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Ruth Cohn
Head Neurofeedback                    Getting Started >>
A Way to Move Therapy Along

What is neurofeedback? It emerged in the 1960's out of biofeedback. In effect it is “operant conditioning,” not unlike dog training. As I explain to clients, when the puppy pees outside you give her a cookie. Every time she successfully pees outside you praise her and give her a cookie. After a while, you don't have to give her a cookie anymore. She just knows to pee outside. Neurofeedback works according to the same principle. The underlying theory is all mental problems (and many physical problems too) are “dysregulations of arousal.” In the world of trauma we have known this for some time. The traumatized person, with an overactive amygdala, swings between hyperarousal and hypoarousal. Often what makes life unbearable is the inability to calm down or an onslaught of upsetting triggers.

Arousal is an expression of actual firing of the brain. Neurons fire at different frequencies. When too many neurons fire at too high of a frequency, we experience hyperarousal, perhaps anxiety or rage. When too many neurons fire at too low a frequency, we might experience depression or numbing.

Peak Performance for Every Brain

Of course different brain areas will have optimal ranges of firing frequencies. And different activities require different frequencies. For example a moderately high frequency is required to sustain focus, concentration and mental energy. If frequencies are too low in the brain areas involved in those functions, one might suffer diffuse attention; lack of motivation and follow through; or a feeling of flatness. If the parts of the brain that calm the nervous system and body are firing too high, we are unable to calm down or sleep well. That is when an individual might be prone to substance abuse, overeating, compulsive behavior, or some activity pursued in the service of calming down.

So in every brain, in each site of the brain, there are optimal frequencies, optimal levels of neuronal firing, and of course optimal ranges for any desired function. We want to be able to calm down for relaxation or sleep; and to perk up for driving or taking an exam. What neurofeedback does is train the brain to fire in its optimal range at any given site. It is peak performance training for any brain.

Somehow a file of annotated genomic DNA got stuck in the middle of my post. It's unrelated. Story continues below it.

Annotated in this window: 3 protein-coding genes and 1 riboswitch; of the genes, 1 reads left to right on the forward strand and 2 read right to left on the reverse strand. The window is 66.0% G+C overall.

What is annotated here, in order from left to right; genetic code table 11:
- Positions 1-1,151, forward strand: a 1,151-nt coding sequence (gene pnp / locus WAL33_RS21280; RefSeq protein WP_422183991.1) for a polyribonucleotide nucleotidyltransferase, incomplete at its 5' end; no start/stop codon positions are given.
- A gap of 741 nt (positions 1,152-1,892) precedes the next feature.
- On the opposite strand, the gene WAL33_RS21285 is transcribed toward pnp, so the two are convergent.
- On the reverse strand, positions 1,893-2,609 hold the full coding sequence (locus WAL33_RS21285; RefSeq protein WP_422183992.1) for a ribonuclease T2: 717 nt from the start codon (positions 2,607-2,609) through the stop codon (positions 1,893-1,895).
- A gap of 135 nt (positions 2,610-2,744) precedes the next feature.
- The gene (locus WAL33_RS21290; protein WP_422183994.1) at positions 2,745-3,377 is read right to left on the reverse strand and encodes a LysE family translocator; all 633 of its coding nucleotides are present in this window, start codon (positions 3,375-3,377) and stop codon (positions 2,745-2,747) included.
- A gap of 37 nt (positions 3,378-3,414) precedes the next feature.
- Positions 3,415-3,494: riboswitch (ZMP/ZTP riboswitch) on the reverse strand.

Timing is Everything

So how does neurofeedback work?
After a detailed assessment process, the therapist determines which brain area is most central to the client’s complaint. Electrodes are located on the scalp to be in contact with the site in question, and the computer is set to the optimal range of neuronal firing for that site. For healthy brain functioning, timing is everything and has tremendous impact on neurochemistry and blood flow. The rate per second or per cycle at which neurons fire, as measured in hertz, is in effect the key to mental health, or so believe the practitioners and researchers of neurofeedback. When the timing of the brain’s firing is optimal symptoms disappear, even symptoms of which we were not aware.

The computer is set such as to monitor the rhythm of firing of the various brain waves. When they are firing in the optimal range for that wave, the computer emits a signal communicating “That’s good! That’s good!” It might be a beep or a gong or a picture on the computer screen. The positive feedback, like the puppy’s cookie, trains the brain to keep it up. And the brain does just that. Outside of its owner’s awareness, the brain continues the dance of firing in resonance with the computer and over time comes to prefer the rewarded rhythm. Like the puppy, over time, the reward is no longer required and the brain leaves its training wheels and keeps going that way. The computer does not add anything. It simply measures and reflects, mirrors and validates. The client does not have to remember heinous scenes, feel painful emotions, does not even have to talk. The process goes on outside of awareness.